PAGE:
Paddington actually belongs more to the latter class, even if its award season presence is unlikely to extend beyond the two unexpected BAFTA nominations it recently drew. It was eligible for the 2014 Best Picture Oscar, though it's not clear how, since that generally requires at least a one-week qualifying North American release with standard marketing. Of course, as Heyman could tell you, the Oscars are not terribly receptive towards films sprung from children's literature: his Potter films didn't win any from their twelve nominations in minor technical categories.

You don't need Oscars to validate cinema whose magic is plain for all to see. That was true of Potter and it is true of Paddington. This is a delightful film full of heart, humor, and whimsy. Writer/director Paul King is not likely a name you'll know. The Brit, best known for directing nearly every episode of the UK series "The Mighty Boosh", just made one minor feature film prior to this. King's background is strictly comedy; he doesn't have a single kid-friendly credit on his resume. That might give some producers pause, but it's really a blessing.

Those who regularly dabble in family fare tend to grow complacent and settle for mediocrity. In contrast, King reminds one of the creative team behind 2011's The Muppets and Martin Scorsese on Hugo. King is clearly a smart and funny person excited to explore this playground for the first time. He does so with complete respect for Michael Bond's character (the author, now 89, implies approval with an awesome cameo). Some cursory research reveals that King has largely remained true to the books and the characters. He is building upon it to be sure and not remaining slavish to the narrative of any one book. But this is decidedly not a betrayal and gladly not another entry to the prevailing mold of live-action-with-CGI family film, the crassly commercial and increasingly unfulfilling Alvin and the Chipmunks and Smurfs series.

Paddington is more on the order of one of Pixar's better films, only with the British wit of Aardman Animations. With the exception of brief, humorous Oreo product placement and an end credits song by Pharrell Williams and Gwen Stefani, the film displays little regard for commercial demands. It doesn't pander to Americans or rely excessively on physical gags (plus, the comedy bits are actually funny and only once gross). There are more jokes that adults will appreciate than kids (not innuendo, mind you), which is more than fine and will give this more of a shelf life than your typical PG-rated movie.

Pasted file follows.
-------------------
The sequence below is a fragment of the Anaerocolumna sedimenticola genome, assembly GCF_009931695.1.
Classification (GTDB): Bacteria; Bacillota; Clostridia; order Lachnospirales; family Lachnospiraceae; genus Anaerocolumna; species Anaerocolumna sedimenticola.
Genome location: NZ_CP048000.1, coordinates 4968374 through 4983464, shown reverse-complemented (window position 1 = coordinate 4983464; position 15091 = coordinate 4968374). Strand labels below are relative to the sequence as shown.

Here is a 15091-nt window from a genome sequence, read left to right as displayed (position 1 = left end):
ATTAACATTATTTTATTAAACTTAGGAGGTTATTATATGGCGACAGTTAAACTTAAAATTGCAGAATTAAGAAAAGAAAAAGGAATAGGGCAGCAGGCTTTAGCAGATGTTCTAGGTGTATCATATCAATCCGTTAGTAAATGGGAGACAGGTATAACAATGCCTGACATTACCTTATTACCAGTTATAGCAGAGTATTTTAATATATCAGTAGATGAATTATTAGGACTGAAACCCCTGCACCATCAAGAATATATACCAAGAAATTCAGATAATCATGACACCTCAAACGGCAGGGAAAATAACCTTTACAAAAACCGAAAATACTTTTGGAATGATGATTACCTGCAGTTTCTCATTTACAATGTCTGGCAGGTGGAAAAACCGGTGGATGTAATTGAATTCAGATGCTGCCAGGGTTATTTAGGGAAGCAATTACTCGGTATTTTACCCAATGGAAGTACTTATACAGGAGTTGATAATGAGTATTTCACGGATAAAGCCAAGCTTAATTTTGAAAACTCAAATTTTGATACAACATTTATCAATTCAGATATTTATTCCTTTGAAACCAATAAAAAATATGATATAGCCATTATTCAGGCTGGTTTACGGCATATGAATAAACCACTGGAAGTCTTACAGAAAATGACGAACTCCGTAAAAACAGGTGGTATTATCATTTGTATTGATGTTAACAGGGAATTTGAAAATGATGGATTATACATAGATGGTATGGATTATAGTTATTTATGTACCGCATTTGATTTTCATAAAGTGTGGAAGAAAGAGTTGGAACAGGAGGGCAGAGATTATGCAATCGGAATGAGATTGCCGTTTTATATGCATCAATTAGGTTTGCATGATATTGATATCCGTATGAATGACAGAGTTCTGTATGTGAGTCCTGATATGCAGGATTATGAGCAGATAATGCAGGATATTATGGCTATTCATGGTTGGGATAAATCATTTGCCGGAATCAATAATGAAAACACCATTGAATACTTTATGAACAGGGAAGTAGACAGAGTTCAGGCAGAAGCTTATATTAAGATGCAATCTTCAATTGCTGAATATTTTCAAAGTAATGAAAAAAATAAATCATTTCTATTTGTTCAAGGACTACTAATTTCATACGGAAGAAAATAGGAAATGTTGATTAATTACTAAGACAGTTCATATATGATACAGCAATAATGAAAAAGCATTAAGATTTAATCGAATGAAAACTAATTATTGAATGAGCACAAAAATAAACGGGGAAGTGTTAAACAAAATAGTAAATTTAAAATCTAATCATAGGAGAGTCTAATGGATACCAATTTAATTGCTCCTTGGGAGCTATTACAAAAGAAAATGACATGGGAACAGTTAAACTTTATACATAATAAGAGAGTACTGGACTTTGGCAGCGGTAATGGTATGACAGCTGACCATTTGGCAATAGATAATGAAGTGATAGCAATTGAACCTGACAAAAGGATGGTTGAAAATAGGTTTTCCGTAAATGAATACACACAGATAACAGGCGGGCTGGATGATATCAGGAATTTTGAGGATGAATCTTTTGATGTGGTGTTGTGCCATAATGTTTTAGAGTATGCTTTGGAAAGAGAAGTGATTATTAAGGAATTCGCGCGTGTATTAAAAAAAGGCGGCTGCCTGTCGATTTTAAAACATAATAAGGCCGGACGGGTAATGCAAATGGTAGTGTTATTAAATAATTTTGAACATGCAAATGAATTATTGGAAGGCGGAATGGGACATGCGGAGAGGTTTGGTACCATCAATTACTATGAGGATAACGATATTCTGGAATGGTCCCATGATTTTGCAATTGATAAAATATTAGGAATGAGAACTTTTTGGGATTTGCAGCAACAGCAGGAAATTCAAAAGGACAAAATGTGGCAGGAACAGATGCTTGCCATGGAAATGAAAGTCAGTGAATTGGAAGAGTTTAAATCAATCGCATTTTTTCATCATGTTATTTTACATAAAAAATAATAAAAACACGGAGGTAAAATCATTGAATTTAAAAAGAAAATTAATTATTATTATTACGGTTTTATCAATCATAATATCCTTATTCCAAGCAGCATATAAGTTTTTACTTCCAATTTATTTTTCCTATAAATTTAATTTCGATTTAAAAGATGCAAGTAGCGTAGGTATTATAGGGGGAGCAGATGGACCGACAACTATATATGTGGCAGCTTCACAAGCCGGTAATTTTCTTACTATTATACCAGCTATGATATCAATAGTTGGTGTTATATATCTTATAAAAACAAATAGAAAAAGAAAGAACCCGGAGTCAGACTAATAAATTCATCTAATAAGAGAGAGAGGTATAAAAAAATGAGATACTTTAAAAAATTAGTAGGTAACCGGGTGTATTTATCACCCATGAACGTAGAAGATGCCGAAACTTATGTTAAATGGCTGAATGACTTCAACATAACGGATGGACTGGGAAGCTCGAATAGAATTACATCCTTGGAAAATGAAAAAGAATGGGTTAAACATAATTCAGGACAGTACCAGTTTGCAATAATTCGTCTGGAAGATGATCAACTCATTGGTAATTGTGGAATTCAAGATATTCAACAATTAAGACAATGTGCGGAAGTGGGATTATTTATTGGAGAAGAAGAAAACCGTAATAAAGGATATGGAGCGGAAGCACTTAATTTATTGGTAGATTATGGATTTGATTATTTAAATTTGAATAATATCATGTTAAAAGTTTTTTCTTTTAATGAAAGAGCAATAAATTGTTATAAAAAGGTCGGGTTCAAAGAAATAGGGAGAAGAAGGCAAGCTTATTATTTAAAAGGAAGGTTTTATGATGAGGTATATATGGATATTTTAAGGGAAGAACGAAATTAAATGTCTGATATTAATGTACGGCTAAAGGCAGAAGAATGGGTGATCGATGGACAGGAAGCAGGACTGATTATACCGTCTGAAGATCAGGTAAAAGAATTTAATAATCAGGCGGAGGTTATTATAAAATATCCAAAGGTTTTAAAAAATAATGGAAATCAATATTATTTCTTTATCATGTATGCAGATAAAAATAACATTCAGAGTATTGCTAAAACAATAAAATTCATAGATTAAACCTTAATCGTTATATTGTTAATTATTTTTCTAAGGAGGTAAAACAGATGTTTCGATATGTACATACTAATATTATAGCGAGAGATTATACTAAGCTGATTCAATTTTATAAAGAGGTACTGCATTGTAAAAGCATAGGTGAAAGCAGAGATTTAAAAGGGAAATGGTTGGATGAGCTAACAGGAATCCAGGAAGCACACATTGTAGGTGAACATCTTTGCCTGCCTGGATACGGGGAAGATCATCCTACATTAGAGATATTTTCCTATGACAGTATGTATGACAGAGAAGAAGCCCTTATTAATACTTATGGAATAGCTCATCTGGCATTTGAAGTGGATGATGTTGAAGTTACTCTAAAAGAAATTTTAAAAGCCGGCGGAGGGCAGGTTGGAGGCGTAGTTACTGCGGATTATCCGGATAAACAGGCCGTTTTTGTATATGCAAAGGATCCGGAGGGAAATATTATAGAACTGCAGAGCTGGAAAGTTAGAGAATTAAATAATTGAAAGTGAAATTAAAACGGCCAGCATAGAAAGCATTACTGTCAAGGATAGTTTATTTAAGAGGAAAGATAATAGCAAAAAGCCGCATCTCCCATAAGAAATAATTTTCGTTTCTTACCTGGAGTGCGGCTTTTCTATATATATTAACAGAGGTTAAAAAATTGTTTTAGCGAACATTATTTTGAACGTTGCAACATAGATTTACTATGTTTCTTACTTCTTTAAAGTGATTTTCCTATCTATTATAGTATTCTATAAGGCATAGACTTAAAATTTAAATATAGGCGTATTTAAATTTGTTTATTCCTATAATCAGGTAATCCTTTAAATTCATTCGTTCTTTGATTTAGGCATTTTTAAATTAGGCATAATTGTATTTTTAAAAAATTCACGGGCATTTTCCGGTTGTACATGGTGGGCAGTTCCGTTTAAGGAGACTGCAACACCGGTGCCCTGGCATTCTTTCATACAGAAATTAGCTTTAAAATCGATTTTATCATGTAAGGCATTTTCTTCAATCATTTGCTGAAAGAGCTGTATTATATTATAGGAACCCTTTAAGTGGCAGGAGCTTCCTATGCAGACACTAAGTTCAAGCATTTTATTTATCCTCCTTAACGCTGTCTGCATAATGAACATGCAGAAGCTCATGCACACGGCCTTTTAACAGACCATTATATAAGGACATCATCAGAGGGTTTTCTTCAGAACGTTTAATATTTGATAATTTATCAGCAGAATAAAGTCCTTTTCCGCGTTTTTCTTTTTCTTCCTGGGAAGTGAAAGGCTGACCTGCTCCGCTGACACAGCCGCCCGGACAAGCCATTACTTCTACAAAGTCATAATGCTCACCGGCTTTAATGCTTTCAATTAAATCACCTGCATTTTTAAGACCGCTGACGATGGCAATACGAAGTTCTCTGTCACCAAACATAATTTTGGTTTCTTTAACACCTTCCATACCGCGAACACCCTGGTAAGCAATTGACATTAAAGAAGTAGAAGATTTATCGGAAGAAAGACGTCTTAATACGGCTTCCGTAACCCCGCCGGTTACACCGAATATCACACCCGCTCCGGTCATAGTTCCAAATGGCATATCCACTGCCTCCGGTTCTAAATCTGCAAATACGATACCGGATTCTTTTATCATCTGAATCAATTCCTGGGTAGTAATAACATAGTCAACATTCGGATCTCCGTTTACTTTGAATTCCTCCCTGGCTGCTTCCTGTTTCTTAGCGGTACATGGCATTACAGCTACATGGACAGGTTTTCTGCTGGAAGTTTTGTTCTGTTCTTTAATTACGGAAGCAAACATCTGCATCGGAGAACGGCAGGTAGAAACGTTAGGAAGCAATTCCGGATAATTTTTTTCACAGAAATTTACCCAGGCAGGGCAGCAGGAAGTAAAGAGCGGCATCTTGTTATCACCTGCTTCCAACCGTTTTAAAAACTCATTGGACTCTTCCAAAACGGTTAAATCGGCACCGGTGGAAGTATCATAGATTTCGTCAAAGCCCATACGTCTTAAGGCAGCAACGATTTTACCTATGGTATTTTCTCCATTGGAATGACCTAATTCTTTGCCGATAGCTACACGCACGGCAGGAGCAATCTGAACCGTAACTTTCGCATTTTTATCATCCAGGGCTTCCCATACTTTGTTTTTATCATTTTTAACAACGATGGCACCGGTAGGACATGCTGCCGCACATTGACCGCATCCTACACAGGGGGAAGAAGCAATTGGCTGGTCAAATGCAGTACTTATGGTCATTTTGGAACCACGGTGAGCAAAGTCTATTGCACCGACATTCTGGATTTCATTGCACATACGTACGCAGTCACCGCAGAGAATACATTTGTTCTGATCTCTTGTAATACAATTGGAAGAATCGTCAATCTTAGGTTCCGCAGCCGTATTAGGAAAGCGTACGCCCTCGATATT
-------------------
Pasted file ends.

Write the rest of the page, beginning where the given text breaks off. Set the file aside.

King, who acknowledges dozens of contributors to the screenplay in the end credits, does a little bit of borrowing, but only from proven winners and in ways that suit the material. The Brown house and family are fleshed out with the flair and ingenuity of Wes Anderson. A genuinely suspenseful action climax recalls Toy Story 3 slightly. Impressively, King even manages to use every part of the buffalo, so to speak. There isn't a character or idea introduced that isn't put to terrific use on multiple occasions, from the emergency marmalade sandwich Paddington keeps under his hat to entertaining supporting characters played by veterans like Julie Walters, Peter Capaldi, Jim Broadbent, and Matt Lucas.

Paddington stays appealing and nimble from start to finish. The last time a family movie surprised critics in the early part of the year was The Lego Movie, which went on to be an extraordinary blockbuster. I can only strongly hope that this movie is similarly rewarded for its rampant creativity and artful instincts. The bar for commercial success is obviously well beneath Lego Movie's quarter-billion domestic gross. If this could perform on the order of Nanny McPhee ($47.1 M in 2006), perhaps the last commendable family film to open in January, or The Giver ($45 M), Weinstein's last literary adaptation, the studio should probably be pleased. But this is a film with four-quadrant appeal that deserves to be seen by as many people who have attended other hit live-action family films, most of which aren't nearly this good.

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Related Reviews:
The Pirates! Band of Misfits The Chronicles of Narnia: The Lion, The Witch and The Wardrobe The Many Adventures of Winnie the Pooh
The Muppets Fantastic Mr. Fox Willy Wonka & the Chocolate Factory Hugo The Lego Movie Night at the Museum Matilda Yogi Bear
Hugh Bonneville: Muppets Most Wanted The Monuments Men | Nicole Kidman: Just Go With It | Ben Whishaw: Brideshead Revisited
Jim Broadbent: Inkheart Valiant Arthur Christmas | Julie Walters: Driving Lessons Gnomeo & Juliet Brave
Produced by David Heyman: Harry Potter and the Deathly Hallows, Part 2 Gravity The Boy in the Striped Pajamas

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Reviewed January 16, 2015.